Sony has finally revealed the design of its next-generation PlayStation VR2 headset, after it announced it in February 2021, showed off the controllers last March, and confirmed it would be called PlayStation VR2 in January.
The new design features a similar white-and-black color scheme as the PlayStation 5 (the company says the two products were designed with each other in mind), and while it features the same broad design as the original PS VR, the new model also brings a few enhancements, including a lens adjustment dial, a new vent design, and a slight reduction in weight. And similar to the PlayStation 5 and its DualSense controller, the PS VR2 has tiny textured PlayStation icons hidden on the front and back bands of the headset.
It’s been over five years since the original PSVR came out, and it’s definitely due for an upgrade. While you can use it with the PS5, you need to use a special adapter and the experience is decidedly last-gen. Sony has also been making other VR moves that were awkward without an updated headset to go with the PS5, like giving out free VR games to PlayStation Plus members.
The headset supports haptic feedback, eye tracking, 4K HDR, 90/120Hz frame rates, foveated rendering, and a field of view of 110 degrees, and it connects to the PS5 with a single USB-C cable.
The PlayStation VR was the original affordable VR headset, requiring neither a beefy gaming PC nor $800 worth of additional gear. At $400-$500, it turned buyers’ existing PS4 game consoles into a modestly capable rig back in 2016, and it only got more affordable since then.
But it’s also worth remembering that the PSVR was part of the very first wave of consumer VR headsets, alongside the original Oculus Rift and HTC Vive, both of which have had numerous successors with huge improvements in optical quality, field of view, and general immersion since then. With the original PSVR, you could only walk around an extremely tiny space directly in front of your PS4 and interact with virtual worlds with a pair of wands that could emulate grasping and ungrasping at best — a far cry from the juggling you can do with modern controllers or the virtual hands with individual fingers you can get with a Valve Index controller today.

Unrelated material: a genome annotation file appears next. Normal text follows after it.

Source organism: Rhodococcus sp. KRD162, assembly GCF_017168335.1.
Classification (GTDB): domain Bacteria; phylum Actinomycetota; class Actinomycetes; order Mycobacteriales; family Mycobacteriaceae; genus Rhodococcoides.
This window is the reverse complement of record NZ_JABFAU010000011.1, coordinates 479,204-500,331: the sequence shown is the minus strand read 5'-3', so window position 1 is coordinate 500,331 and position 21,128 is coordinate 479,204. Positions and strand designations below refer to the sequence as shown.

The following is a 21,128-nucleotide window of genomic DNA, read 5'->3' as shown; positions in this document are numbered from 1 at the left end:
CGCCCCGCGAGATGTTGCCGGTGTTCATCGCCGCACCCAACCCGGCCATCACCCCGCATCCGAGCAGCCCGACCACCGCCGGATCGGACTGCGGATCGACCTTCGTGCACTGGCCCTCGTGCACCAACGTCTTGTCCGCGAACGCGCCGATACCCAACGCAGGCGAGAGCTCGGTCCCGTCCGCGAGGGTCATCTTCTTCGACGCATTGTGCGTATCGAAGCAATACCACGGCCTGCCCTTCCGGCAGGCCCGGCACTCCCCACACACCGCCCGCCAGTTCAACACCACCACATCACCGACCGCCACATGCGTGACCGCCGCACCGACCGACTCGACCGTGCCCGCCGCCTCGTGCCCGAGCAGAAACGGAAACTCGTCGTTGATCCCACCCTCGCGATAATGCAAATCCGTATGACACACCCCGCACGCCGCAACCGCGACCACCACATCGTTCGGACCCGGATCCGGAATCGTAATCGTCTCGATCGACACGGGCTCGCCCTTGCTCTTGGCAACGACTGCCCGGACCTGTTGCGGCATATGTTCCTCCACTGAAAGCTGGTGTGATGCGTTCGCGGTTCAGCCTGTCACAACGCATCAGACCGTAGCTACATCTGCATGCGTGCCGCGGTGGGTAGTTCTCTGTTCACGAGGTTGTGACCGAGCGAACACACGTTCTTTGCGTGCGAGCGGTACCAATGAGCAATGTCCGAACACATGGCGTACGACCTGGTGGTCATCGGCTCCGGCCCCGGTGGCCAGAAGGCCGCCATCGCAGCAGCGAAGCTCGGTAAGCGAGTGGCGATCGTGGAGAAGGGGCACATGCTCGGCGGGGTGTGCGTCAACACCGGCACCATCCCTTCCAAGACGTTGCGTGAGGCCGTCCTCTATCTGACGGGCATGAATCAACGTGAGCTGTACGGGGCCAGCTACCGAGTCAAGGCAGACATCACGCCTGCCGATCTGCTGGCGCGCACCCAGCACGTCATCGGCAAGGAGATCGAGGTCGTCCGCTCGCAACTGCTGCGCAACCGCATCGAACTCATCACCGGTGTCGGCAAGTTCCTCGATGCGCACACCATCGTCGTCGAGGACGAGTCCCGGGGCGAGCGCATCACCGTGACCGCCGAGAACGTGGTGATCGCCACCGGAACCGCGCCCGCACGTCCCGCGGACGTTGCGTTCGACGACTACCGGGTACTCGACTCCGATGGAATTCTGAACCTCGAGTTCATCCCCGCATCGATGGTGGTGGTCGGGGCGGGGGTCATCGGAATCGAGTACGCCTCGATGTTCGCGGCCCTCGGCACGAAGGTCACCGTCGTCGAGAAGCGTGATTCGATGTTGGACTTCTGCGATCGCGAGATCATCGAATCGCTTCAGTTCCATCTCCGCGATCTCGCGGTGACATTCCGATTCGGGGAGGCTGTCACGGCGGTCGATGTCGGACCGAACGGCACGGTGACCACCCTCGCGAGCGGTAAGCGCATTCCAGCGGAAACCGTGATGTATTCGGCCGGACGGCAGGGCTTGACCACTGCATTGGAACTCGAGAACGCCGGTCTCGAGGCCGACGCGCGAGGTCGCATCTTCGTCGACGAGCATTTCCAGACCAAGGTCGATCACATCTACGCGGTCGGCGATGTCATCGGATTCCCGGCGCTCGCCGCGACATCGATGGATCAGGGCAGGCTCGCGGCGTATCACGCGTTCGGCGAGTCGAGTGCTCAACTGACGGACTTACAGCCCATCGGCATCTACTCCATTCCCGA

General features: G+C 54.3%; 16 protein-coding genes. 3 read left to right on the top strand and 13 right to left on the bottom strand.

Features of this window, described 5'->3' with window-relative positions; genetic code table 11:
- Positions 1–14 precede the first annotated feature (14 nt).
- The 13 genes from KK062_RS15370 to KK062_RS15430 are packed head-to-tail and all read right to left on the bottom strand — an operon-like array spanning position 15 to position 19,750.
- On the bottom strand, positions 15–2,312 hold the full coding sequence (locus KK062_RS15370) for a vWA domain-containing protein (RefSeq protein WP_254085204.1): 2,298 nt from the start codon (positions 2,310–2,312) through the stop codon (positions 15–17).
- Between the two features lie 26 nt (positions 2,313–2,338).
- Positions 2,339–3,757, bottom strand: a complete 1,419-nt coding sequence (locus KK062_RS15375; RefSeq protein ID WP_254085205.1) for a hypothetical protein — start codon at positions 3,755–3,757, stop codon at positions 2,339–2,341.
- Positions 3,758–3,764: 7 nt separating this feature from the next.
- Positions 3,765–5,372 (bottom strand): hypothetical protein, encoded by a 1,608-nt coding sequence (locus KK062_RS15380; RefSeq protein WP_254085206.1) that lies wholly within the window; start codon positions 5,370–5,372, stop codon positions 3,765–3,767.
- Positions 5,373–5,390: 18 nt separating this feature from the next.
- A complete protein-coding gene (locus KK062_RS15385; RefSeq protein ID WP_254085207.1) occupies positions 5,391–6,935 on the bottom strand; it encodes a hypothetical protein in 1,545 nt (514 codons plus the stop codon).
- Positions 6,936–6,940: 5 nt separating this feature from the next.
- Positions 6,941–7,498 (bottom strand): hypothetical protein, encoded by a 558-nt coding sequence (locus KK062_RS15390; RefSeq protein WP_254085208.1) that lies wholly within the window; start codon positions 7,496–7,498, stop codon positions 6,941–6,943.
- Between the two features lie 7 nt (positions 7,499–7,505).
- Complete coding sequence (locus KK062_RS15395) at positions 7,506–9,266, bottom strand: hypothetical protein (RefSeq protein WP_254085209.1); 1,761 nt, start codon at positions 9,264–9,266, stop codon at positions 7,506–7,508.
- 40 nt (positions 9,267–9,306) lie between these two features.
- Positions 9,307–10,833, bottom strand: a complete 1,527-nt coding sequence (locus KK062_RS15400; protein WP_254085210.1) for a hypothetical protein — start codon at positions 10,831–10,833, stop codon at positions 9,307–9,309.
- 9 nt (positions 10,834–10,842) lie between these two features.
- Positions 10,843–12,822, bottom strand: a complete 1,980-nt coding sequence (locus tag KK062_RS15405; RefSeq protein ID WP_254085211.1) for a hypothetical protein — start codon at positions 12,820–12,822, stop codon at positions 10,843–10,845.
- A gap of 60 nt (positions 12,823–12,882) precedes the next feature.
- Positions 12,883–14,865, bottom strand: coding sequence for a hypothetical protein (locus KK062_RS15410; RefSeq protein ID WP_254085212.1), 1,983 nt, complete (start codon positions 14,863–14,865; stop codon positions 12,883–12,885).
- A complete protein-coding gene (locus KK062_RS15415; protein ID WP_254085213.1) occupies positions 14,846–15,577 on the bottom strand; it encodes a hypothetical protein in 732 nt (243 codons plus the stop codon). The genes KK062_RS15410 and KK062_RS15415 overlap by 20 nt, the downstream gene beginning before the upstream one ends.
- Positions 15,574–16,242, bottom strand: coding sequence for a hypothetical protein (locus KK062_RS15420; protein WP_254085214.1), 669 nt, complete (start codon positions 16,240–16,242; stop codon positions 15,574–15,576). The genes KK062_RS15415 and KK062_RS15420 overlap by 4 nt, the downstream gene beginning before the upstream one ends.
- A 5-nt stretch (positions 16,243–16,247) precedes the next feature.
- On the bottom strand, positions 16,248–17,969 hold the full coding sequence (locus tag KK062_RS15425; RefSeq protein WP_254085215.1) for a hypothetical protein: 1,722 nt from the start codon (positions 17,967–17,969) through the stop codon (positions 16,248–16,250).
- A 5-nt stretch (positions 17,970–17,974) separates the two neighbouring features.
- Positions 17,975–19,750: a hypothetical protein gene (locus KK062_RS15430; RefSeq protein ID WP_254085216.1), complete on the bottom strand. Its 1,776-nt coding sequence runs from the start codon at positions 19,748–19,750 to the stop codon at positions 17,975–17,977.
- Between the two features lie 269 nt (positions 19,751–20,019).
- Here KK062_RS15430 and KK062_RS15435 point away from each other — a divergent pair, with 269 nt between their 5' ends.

The PSVR’s rudimentary single-camera tracking system also meant it was risky to turn your body fully away from the TV or else it might lose track of your hands.
Now, though, Sony has to compete with headsets like the computer-free Oculus Quest 2, the finger-tracking Valve Index, and the high-resolution HP Reverb G2. VR hardware has matured a lot since the first PSVR, and its PlayStation Move controllers, and now Sony has to prove that it can still provide a compelling experience (and the games to go with it). It’s already announced one game being made for the system: Horizon Call of the Mountain, which it says is built “specifically for PS VR2 and will open the doors for players to go deeper into the world of Horizon.”